And developers Bungie treated expectant fans to a little taster at the weekend when they made one of Forsaken’s new games modes available as a free trial.
Gambit is an intriguing mixture of player-vs-player and player-vs-environment modes, in a similar vein to Halo 5’s Warzone.
Two teams of four players battle it out on a map with some sort of force field separating them.
Both teams kill AI enemies, who drop motes than can be deposited into a bank. For every 5, 10 or 15 motes you deposit at a time, an AI enemy is sent over to guard the enemy bank – making deposits impossible for them until they have been dealt with.
Then, every now and then, one member of your team will be able to go through a portal and “invade” the enemy map, with one of their squad doing the same to your map.
This creates a classic PvP twist to the mode, with invaders given an over-shield and the ability to hunt down the opposition, wasting their precious motes in the process.
When the teams have deposited enough motes, they call in a final boss to their map and the first team to beat it wins the round. During the boss phase, any enemy team kills an invader gets, heals the boss.
The mode is an entertaining mix of action and strategy. But most importantly it will hopefully draw in players who shun PvP modes for fear of being destroyed by more skilled players.
The PvP element of the game is small enough that teams with the right strategy and focus can triumph over those with faster reactions.
My only concern about the mode, which is played out over a best-of-three rounds, is it can drag a bit if you are getting steamrolled by the opposition – especially if one of your four-man unit quits midway though.
Bungie has said that it has plans to punish players who leave early and allow their places to be filled by new ones, though.
Gambit is a welcome addition to Destiny 2’s playbook and a nice alternative to strikes or The Crucible.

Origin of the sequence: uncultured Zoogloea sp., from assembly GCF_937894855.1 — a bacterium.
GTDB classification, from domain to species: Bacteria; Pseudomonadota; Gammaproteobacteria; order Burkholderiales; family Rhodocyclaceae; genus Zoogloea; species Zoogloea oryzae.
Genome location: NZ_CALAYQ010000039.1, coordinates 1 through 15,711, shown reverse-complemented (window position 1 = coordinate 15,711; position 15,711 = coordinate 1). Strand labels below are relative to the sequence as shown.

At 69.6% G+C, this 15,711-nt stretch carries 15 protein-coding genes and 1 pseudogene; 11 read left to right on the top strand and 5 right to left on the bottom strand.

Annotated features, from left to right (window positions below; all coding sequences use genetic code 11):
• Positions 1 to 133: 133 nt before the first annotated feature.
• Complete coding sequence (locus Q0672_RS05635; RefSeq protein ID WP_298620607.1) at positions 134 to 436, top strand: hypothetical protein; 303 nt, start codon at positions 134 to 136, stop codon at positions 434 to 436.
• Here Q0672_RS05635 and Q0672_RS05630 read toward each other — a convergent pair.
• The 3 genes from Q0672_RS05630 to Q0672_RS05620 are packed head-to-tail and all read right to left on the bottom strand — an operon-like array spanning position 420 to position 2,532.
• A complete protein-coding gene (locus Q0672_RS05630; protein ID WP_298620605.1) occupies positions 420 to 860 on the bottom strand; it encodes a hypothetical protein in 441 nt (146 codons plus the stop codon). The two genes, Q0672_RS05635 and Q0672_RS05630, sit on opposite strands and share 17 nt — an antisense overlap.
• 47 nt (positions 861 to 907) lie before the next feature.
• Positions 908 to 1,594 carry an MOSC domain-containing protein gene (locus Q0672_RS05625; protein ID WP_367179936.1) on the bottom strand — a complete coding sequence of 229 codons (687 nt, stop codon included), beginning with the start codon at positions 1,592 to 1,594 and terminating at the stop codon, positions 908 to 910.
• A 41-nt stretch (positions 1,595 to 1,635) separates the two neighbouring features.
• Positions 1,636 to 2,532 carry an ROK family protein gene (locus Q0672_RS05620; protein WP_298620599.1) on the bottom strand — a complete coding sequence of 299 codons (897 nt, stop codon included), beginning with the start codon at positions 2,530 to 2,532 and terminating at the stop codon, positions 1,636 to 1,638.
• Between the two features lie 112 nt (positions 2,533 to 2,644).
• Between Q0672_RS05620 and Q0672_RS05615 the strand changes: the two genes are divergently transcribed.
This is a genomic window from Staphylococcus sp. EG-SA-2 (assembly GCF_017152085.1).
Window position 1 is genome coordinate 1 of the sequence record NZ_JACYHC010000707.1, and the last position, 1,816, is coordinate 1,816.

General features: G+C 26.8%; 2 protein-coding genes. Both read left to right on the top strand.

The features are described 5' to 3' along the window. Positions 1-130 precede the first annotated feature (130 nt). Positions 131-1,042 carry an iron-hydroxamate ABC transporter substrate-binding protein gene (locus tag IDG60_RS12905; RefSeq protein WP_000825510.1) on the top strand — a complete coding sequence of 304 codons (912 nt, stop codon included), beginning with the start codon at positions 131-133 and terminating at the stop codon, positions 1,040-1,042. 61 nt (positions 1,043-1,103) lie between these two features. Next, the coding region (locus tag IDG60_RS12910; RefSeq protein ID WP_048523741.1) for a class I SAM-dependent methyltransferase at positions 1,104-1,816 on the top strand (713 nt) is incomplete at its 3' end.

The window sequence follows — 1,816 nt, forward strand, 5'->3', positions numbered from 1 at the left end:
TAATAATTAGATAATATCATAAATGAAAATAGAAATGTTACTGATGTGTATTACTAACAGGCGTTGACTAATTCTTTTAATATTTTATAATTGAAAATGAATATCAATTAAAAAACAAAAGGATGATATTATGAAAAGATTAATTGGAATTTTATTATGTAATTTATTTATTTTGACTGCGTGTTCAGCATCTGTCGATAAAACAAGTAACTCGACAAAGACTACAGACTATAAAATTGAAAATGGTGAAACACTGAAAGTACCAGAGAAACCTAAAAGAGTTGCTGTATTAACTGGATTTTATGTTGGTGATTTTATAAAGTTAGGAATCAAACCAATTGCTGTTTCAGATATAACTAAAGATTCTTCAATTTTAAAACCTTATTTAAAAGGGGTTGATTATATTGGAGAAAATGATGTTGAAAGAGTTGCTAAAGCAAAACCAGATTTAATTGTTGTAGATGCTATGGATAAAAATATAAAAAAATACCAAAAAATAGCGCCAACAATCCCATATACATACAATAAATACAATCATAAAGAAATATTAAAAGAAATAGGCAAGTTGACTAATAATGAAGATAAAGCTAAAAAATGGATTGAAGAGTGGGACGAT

If it’s any indication of the overall quality of the Forsaken DLC, which releases on Tuesday, September 4 for PlayStation, Xbox One and PC, then Destiny fans are in for a treat.
A STORY in Monday’s Metro newspaper caught my eye – and reminded me how quick the media can be to make video games a scapegoat.
A disabled single mother was distraught that her 10-year-old son spent nearly £1,200 on outfits and cosmetic items for the video game Fortnite.
Cleo Duckett, 46, was understandably distraught to find her bank account overdrawn. But her claim that her son “didn’t understand it was real money – he thought he was only getting credits” is hard to believe.
V-Bucks, Fortnite’s in-game currency, have to be bought with real cash. And it’s clearly labelled that it will cost you real world money.
And most 10-year-olds are pretty savvy when it comes to gaming and online purchases. More savvy than their parents, certainly.
Businesses never get blamed when kids get hold of their parents’ credit cards and go on a rogue online spending spree with them. This is no different.
If adults are going to enter their credit card details into their PlayStation or Xbox and allow their kid access to the same machine, they have to set up parental controls to block the kid spending.
Either way, Fortnite developers Epic Games are making an absolute boatload of cash from their game, so the best PR move from them is probably to refund this poor woman’s hard-earned cash.
And her best move is to block her son from paying for things on his games console. Or take it away until he is responsible enough not to spend her wages.
BATTLEFIELD V will be running a beta this week to test out its servers and give fans an advanced look at the World War II game.
But the final release has been delayed from its original October 19 launch date until November 20.
Developers Dice explained the one-month delay as a chance to “make final adjustments to core gameplay”.
And while that may well be true, it’s also possible that publishers EA wanted to move away from a crowded October, which also sees the release of juggernauts Red Dead Redemption and Call of Duty: Black Ops 4.
EA were burned two Octobers ago, when they released the critically-acclaimed Titanfall 2 between Battlefield 1 and Call of Duty: Infinite Warfare in 2016.
Despite being arguably a superior game than either of its fellow shooters, the lesser-known Titanfall 2 bombed.
Gamers only have the cash to buy so many games at once, so it’s probably the smart move for Battlefield V to retreat to a quieter month.